The Socialists' response to the war in Ukraine has some Democrats on edge

Shortly after Russia invaded Ukraine, the Democratic Socialists of America released a statement which drew an instant rebuke. The grou...


Shortly after Russia invaded Ukraine, the Democratic Socialists of America released a statement which drew an instant rebuke.

The group condemned the invasion, but also urged the United States “to withdraw from NATO and end the imperialist expansionism that has set the stage for this conflict.”

The position – a watered down version of a previous one, even more pointed statement of the group’s international committee — attracted reproaches of a White House spokesperson and from a number of Democratic candidates and elected, Long Island of the congress suitors to officials in New Jersey and Pennsylvania. But in the New York area, where the DSA’s largest chapter wields substantial influence, it has also created an exciting momentum for politicians aligned with the organization.

In the state’s 16th congressional district, a refugee from Kosovo puts foreign policy at the heart of his main challenge from Rep. Jamaal Bowman, a former Yonkers college principal who rose to power with Support of the Democratic Socialists of America.

In New York, Democratic candidates for Congress debate America’s role in the world. And even before DSA’s latest statement, city council members were to hit more than the history of American intervention and NATO.

With a majority Americans support As Ukraine struggles to repel a bloody, often live-streamed Russian invasion, the DSA’s desire to have a political discussion on NATO appears to have sown unease in campaign circles: none of the nine New York City that the DSA approved this year would have consented to an interview on the subject, even as more and more centrist Democrats now use the subject as a cudgel.

“We are refugees from Kosovo, a country where my family and I had to flee because of ethnic cleansing and were saved, frankly, by the intervention of the United States and NATO there,” said last week Vedat Gashi, a Democrat challenging Mr. Bowman. “Blaming Ukraine and NATO for the escalation of this Russian invasion of Ukraine is to me, at best, naive and certainly wrong.”

The DSA argues that NATO promotes a militarized response to conflict at the expense of diplomacy, and that economic sanctions too often victimize working people. In the case of Ukraine, many DSA members say that the United States, by encouraging NATO’s eastward expansion, provoked Russia.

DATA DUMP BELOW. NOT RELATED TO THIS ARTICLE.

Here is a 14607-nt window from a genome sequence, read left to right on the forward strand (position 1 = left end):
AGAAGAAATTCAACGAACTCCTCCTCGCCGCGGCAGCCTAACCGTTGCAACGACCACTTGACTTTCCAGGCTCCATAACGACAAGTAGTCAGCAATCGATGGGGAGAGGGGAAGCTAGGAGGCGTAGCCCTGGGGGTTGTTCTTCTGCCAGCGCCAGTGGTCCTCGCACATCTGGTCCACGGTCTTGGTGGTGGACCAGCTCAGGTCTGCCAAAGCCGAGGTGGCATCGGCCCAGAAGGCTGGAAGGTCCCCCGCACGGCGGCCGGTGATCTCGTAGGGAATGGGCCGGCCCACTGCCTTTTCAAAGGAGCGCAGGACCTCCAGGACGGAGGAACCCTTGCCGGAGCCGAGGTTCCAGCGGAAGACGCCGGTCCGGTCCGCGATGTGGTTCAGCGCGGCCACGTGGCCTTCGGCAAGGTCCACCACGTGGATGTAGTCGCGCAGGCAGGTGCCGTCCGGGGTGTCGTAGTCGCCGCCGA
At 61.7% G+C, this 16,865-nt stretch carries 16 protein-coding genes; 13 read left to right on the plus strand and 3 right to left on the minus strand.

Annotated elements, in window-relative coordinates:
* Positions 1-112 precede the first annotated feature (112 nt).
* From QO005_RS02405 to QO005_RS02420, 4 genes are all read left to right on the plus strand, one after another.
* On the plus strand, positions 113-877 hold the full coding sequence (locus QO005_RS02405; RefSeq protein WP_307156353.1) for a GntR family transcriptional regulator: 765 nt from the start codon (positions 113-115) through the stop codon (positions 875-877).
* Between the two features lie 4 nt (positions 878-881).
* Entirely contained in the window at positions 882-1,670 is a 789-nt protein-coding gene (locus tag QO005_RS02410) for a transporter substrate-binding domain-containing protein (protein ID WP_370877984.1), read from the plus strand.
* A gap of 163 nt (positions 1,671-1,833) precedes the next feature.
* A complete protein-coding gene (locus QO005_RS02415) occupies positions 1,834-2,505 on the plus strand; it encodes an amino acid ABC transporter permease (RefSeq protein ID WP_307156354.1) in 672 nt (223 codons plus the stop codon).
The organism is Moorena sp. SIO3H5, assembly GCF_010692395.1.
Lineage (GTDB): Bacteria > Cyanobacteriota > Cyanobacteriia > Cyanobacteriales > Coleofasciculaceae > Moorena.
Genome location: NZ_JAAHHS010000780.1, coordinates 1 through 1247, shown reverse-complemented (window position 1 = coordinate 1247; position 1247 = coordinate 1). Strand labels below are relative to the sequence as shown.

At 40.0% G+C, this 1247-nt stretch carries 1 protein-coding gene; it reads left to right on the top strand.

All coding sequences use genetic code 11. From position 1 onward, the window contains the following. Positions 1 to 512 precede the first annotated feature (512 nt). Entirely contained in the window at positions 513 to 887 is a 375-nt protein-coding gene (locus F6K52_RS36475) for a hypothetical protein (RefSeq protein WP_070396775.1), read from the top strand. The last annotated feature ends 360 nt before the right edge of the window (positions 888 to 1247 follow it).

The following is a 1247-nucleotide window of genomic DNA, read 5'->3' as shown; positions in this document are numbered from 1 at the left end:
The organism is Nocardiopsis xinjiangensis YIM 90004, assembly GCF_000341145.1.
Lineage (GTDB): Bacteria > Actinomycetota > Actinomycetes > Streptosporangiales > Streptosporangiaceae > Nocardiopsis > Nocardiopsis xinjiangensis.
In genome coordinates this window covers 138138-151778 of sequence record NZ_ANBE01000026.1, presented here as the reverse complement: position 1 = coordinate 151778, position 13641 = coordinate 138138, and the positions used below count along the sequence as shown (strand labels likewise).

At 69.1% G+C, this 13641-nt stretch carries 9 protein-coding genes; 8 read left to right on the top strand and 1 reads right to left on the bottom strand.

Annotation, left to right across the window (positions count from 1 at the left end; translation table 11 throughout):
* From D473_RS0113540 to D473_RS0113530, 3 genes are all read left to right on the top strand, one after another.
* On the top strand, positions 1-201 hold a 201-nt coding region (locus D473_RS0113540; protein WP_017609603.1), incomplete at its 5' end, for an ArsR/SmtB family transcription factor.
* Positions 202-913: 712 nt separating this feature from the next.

“There is a long-standing tradition with the American left as well as in Europe that NATO has played a role, particularly since the collapse of the Soviet Union, in emphasizing militarized solutions when the diplomacy could lead to longer-term stability,” said Ashik Saddique. , member of the National Political Committee of the DSA. “It’s a bit absurd for people to act like it’s a political crime to criticize NATO.”

Mr. Gashi asked Mr. Bowman to completely disavow the DSA’s position.

Mr. Bowman chose a more subtle approach, signaling distance from the DSA’s position, without the kind of direct condemnation that could alienate a component of his base and play into his opponent’s hands. He declined to comment for this article, but in a previous statement he said he supported NATO“and will continue to do so during this crisis.”

Mr. Bowman’s district has a large Ukrainian immigrant population, and last week he called more than a dozen people who wrote him letters, his office said. He also joined the Congressional Ukraine Caucus and drafted a bipartisan letter asking President Biden to let at-risk Ukrainians enter the country visa-free.

But Ukrainians aren’t the only voters DSA-aligned politicians need to consider amid the crisis, said Drisana Hughes, former campaign manager for India Walton, the DSA-backed candidate for mayor of Buffalo. and campaign strategist at Stu Loeser and Co.

“I don’t think it’s just Ukrainian voters; I think they are Polish voters, Finnish voters,” Ms Hughes said. “That’s a lot of countries that are sensitive to Russian aggression and anyone concerned about the future of Europe in particular.”

Certainly, whatever the balancing act for some Democrats, the tensions are clearly evident for Republicans. Although many express solidarity with Ukraine, former President Donald J. Trump has showered with praise on Russian President Vladimir V. Putin – just a few years after Mr. Trump was first impeached focused on including pressuring Ukraine for political favours. the only people to vote against a recent House resolution in favor of Ukraine were three Republican members of Congress. And some right-wing media figures, like Fox News host Tucker Carlson, have until very recently appeared to be protective of Mr. Putin.